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Effect Of Hypertriglyceridemia, Sugar Ingestion, And Exercise On Substrate Metabolism In Overweight And Obese Individuals: 1900 Board #52 June 2, 330 PM - 500 PM

Steward, Andrea N.; Porter, Jay W.; Halvorson, John T.; Connors, Ashley E.; Bronsky, Sarah; Seifert, John G.; Miles, Mary P. FACSM

Medicine & Science in Sports & Exercise: May 2016 - Volume 48 - Issue 5S - p 523
doi: 10.1249/01.mss.0000486573.24850.93
D-26 Free Communication/Poster - Carbohydrate Metabolism in Health/Disease Thursday, June 2, 2016, 1:00 PM - 6:00 PM Room: Exhibit Hall A/B
Free

Montana State University, Bozeman, MT.

(No relationships reported)

Carbohydrate ingestion may induce oxidative stress, inflammation, impaired insulin action, and altered substrate metabolism in a way that may counteract exercise-induced improvements in insulin sensitivity and metabolic flexibility. Benefits from exercise may differ in individuals with hypertriglyceredemia (hyperTG) compared to individuals with normal TG (normTG). HyperTG and sugar ingestion are linked to metabolic disease.

PURPOSE: Compare the triglyceride (TG), glucose (Glu), insulin (Ins), and C-peptide (CPEP) responses between exercise bouts with sugar sweetened beverage consumption (EX+SSB) verses water only (EX+H2O).

METHODS: Overweight and obese men (n=9) and women (n=11) (18-55 years) with fasting TG > (hyperTG) or < (normTG) 150 mg·dl-1 completed exercise. Each exercise was a 45-minute 10% grade uphill walk at 65% predicted VO2max. A standard, isocaloric diet to meet energy needs was given post exercise in the EX+H2O condition, but SSB replaced 2 g per kg lean mass of calories from food in the EX+SSB condition. An oral glucose tolerance test (OGTT) was completed the next day. Blood samples were collected pre-, 15, 30, 45, 60, 90, and 120-minutes post-OGTT for analysis of TG, Glu, Ins, and CPEP. Respiratory exchange ratio (RER) was measured collecting expired gas.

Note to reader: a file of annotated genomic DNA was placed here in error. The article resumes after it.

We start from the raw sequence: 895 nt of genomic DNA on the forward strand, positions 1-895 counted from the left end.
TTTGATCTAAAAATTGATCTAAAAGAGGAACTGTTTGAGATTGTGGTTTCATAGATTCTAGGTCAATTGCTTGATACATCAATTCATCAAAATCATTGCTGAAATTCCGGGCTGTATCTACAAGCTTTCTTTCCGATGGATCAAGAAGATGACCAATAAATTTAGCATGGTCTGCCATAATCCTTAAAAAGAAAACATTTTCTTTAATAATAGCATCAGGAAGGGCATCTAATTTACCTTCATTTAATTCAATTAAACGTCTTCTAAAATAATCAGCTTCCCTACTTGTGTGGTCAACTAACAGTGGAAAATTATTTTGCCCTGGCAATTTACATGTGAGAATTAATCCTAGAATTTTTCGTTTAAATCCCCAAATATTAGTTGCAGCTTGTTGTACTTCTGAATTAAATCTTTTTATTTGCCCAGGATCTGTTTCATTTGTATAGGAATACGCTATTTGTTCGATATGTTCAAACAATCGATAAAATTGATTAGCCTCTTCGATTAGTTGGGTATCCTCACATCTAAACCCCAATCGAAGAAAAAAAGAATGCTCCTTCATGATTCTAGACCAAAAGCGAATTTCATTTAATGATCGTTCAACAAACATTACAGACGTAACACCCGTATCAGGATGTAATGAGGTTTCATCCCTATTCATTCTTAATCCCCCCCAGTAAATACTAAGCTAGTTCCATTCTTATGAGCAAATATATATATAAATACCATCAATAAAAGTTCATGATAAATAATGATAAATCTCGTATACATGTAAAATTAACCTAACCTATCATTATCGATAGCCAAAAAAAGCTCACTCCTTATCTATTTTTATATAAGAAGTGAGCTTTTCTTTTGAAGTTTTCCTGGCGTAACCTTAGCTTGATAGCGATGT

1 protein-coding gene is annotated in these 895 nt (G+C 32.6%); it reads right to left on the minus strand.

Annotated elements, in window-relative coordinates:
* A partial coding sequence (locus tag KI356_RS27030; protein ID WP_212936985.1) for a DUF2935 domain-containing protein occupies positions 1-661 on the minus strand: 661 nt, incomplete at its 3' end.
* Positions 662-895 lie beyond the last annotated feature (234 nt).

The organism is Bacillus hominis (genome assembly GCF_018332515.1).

RESULTS: The release of insulin, as measured by CPEP from 0 to 30 min of the OGTT, was lower (p=0.04) while fasting TG were higher (p=0.03) for the EX+SSB condition (mean±SEM; 178.5±22.5 mg·dl-1) compared to the EX+H2O condition (148.4±14.1 mg·dl-1). Glucose area under the curve was higher (p<0.001) in the normTG group compared to the hyperTG group in the EX+H2O condition. Resting RER was lower (p=0.05) in the normTG group (0.74±0.03 VCO2/VO2) compared to the hyperTG group (0.78±0.04 VCO2/VO2) in the EX+H2O condition.

CONCLUSION: Consuming sugar with exercise was followed by higher fasting TG and lower Glu and Ins responses compared to EX+H2O during the OGTT. Fat utilization and metabolic flexibility during the OGTT were lower in the hyperTG group compared to the normTG group. Sugar consumption affected post-exercise metabolism more negatively in individuals with hyperTG.

Supported by the Mountain West Clinical Translational Research - Infrastructure Network under a grant from NIGMS of the NIH under Award Number 1U54GM104944.

© 2016 American College of Sports Medicine